Japan Ignored Nuclear Risks, Official Says
Published: February 15, 2012
TOKYO — In surprisingly frank public testimony on Wednesday, Japan’s nuclear safety chief said the country’s regulations were fundamentally flawed and laid out a somber picture of a nuclear industry shaped by freewheeling power companies, toothless regulators and a government more interested in promoting nuclear energy than in safeguarding the health of its citizens.
Itsuo Inouye/Associated Press
The disaster at the Fukushima Daiichi plant, stricken by an earthquake and a tsunami last March, has led to widespread criticism of nuclear officials for their lax approach to safety, as well as for a bungled response that allowed meltdowns to occur at three of the plant’s six reactors.
The scale of the accident, which forced almost 100,000 people from their homes and contaminated a wide area of northeastern Japan, has put pressure on the government to explain why warnings about the plant’s safety went unheeded and global safety standards were ignored, even as officials promoted nuclear power as the country’s most reliable source of electricity.
Haruki Madarame, head of a panel of nuclear safety experts who provide technical advice to the government, told a Parliament-sponsored inquiry on Wednesday that Japanese officials had succumbed to a blind belief in the country’s technical prowess and failed to thoroughly assess the risks of building nuclear reactors in an earthquake-prone country.
For example, officials did not give serious consideration to what would happen if electric power were lost at a nuclear station, because they believed that Japan’s power grid was far more reliable than those in other countries, he said. The March earthquake and tsunami cut off the Fukushima plant from the grid, leaving operators unable to keep the reactor cores from overheating.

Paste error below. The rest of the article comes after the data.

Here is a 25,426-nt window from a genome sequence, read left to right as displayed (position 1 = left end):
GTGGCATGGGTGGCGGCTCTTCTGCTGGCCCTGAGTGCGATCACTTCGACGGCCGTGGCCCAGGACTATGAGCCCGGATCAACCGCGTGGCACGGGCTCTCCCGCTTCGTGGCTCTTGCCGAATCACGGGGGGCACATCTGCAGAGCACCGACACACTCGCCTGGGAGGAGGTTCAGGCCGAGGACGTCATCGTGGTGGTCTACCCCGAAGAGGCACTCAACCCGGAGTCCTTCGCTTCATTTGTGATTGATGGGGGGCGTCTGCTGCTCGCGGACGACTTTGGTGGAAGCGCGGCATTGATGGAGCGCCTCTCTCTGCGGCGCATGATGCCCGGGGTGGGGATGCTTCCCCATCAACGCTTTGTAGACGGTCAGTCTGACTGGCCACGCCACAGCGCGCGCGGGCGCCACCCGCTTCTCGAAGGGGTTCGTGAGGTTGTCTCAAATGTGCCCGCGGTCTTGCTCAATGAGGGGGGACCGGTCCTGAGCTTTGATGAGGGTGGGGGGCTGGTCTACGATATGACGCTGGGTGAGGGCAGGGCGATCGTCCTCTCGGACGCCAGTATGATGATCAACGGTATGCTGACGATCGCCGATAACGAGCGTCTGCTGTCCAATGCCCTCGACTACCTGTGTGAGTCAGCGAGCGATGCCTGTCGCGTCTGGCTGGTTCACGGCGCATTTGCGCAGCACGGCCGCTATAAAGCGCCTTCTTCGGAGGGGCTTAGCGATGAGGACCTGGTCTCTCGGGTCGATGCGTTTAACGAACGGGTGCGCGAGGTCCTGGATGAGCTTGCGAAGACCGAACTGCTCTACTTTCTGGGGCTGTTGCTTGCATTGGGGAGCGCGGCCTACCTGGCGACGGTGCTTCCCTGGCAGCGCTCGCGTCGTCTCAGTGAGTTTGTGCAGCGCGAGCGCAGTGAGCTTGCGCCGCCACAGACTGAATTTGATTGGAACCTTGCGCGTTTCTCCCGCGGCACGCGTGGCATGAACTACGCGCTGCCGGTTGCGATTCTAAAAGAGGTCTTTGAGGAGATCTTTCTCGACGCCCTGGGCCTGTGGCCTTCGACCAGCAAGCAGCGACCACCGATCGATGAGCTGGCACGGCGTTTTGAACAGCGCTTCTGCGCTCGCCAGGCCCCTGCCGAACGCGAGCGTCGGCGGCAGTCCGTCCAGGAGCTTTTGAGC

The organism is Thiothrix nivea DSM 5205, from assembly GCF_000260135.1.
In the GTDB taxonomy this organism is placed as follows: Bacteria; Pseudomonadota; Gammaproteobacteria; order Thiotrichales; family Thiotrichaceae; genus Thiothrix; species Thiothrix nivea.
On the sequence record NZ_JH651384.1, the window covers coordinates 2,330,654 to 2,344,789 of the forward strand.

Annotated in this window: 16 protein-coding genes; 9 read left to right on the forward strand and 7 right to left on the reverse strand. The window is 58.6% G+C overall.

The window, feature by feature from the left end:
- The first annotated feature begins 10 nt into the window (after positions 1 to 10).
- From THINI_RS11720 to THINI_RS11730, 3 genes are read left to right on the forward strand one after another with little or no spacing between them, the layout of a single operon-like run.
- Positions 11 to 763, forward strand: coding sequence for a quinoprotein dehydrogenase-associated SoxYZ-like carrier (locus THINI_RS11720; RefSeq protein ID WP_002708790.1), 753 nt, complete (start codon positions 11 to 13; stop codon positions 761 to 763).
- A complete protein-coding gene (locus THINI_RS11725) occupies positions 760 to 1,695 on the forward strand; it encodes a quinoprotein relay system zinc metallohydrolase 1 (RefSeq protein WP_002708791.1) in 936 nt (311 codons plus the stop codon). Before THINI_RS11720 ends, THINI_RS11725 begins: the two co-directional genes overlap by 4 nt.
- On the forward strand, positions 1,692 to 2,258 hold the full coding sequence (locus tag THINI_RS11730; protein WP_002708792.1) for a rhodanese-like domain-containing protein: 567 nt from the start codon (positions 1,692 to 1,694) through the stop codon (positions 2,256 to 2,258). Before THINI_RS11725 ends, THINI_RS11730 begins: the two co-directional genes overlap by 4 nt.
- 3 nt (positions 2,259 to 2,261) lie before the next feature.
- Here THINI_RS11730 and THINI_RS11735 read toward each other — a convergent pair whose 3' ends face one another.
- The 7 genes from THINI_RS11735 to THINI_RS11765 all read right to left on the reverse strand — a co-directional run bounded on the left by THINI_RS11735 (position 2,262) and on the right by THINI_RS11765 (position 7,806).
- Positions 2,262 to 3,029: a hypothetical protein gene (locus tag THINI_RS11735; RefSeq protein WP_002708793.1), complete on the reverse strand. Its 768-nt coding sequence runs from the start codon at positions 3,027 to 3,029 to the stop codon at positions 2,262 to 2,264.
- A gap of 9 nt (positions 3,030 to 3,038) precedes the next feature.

“Though global safety standards kept on improving, we wasted our time coming up with excuses for why Japan didn’t need to bother meeting them,” Mr. Madarame said.
Officials also gave too little attention, he said, to new studies raising the possibility of large earthquakes off the coast of Fukushima Prefecture. Mr. Madarame said he was to blame for some of the lapses, but that the Nuclear Safety Commission had a culture of complacency long before he took over in mid-2010.
His candid testimony comes at a time when the government is pushing to restart reactors around the country that were shut down following the accident. Only 3 of Japan’s 54 reactors are operating; the rest have been kept idle by local governments worried about safety.
To quell opposition, the central government has ordered new “stress tests” to assess whether the plants can withstand a major natural disaster. But the investigative commission’s hearings could undermine efforts to restart more reactors.
Mr. Madarame said the government should go far beyond the lax safety checks that Japanese regulators performed for years, which he said were still being carried out in some cases using “technology three decades old.” He said that regulators had been too cozy with the industry. Mr. Madarame also criticized Tokyo Electric Power, the operator of the Fukushima plant, for saying that it could not possibly have prepared for a tsunami as strong as the one last March, which killed 20,000 people along Japan’s northeast coast.